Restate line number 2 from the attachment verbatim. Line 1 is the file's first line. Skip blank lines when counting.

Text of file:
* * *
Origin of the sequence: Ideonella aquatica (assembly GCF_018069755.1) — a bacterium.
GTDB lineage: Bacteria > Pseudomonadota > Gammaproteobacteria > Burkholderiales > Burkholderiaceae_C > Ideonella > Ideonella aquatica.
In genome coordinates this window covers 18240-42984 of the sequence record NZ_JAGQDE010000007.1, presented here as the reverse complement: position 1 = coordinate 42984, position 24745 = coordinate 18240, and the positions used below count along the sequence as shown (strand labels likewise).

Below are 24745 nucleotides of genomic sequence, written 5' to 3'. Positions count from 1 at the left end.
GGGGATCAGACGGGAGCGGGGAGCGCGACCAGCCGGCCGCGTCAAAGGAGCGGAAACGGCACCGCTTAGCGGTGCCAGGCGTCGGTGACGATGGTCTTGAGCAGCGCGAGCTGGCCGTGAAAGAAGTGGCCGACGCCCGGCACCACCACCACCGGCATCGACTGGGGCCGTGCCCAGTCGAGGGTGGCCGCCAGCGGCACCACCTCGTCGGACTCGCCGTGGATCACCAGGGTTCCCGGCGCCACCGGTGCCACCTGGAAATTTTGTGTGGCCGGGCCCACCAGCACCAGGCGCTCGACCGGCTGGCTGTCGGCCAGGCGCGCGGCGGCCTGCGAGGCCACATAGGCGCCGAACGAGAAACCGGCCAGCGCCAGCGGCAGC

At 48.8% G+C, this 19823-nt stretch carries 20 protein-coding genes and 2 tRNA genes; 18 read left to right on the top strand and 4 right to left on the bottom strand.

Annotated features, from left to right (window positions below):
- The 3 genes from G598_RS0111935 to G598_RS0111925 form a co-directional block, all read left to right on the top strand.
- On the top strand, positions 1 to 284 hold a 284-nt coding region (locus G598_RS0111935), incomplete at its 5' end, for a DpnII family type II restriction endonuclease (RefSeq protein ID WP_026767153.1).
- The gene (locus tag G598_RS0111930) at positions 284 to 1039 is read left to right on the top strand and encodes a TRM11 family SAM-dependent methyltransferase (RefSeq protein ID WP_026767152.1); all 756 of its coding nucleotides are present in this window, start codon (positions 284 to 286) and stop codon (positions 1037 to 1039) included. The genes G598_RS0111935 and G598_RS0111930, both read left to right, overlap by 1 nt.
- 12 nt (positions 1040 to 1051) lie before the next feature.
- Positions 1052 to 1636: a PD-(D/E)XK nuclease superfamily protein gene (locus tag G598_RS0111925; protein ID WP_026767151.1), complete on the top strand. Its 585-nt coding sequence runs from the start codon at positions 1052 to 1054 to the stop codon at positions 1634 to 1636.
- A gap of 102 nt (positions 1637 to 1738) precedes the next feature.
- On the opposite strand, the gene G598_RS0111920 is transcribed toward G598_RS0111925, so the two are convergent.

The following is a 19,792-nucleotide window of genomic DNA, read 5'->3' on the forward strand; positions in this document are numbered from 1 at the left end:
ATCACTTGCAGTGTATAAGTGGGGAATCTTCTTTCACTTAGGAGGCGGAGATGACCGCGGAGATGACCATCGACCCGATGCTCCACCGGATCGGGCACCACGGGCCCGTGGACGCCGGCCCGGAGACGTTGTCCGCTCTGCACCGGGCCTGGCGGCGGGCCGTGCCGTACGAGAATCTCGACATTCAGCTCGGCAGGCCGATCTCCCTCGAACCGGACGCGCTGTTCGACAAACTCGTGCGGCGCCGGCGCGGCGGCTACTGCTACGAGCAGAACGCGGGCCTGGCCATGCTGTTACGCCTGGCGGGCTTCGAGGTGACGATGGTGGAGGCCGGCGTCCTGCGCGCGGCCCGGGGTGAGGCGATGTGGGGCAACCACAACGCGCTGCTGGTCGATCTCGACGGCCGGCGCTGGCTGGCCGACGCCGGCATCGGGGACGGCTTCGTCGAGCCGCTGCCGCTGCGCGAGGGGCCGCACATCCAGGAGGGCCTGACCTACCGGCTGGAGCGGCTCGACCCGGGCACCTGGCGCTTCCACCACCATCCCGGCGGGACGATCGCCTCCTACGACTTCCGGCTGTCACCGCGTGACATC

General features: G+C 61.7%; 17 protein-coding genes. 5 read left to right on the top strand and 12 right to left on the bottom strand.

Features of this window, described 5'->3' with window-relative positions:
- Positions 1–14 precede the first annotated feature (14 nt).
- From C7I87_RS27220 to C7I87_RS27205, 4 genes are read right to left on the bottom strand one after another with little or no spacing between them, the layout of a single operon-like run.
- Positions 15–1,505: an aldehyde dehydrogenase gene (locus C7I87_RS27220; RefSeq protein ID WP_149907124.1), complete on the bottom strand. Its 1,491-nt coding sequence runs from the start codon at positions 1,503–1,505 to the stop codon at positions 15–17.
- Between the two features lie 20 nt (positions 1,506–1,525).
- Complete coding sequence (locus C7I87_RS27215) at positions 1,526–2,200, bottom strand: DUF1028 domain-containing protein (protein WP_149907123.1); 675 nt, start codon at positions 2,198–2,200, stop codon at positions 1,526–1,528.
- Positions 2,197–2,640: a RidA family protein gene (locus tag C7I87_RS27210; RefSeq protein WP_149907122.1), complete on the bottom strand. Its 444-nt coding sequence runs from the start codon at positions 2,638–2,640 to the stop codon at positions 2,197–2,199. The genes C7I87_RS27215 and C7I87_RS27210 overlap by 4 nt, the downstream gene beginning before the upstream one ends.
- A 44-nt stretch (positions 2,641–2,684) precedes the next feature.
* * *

GTDB lineage: Bacteria > Pseudomonadota > Gammaproteobacteria > Burkholderiales > Burkholderiaceae_C > Ideonella > Ideonella aquatica.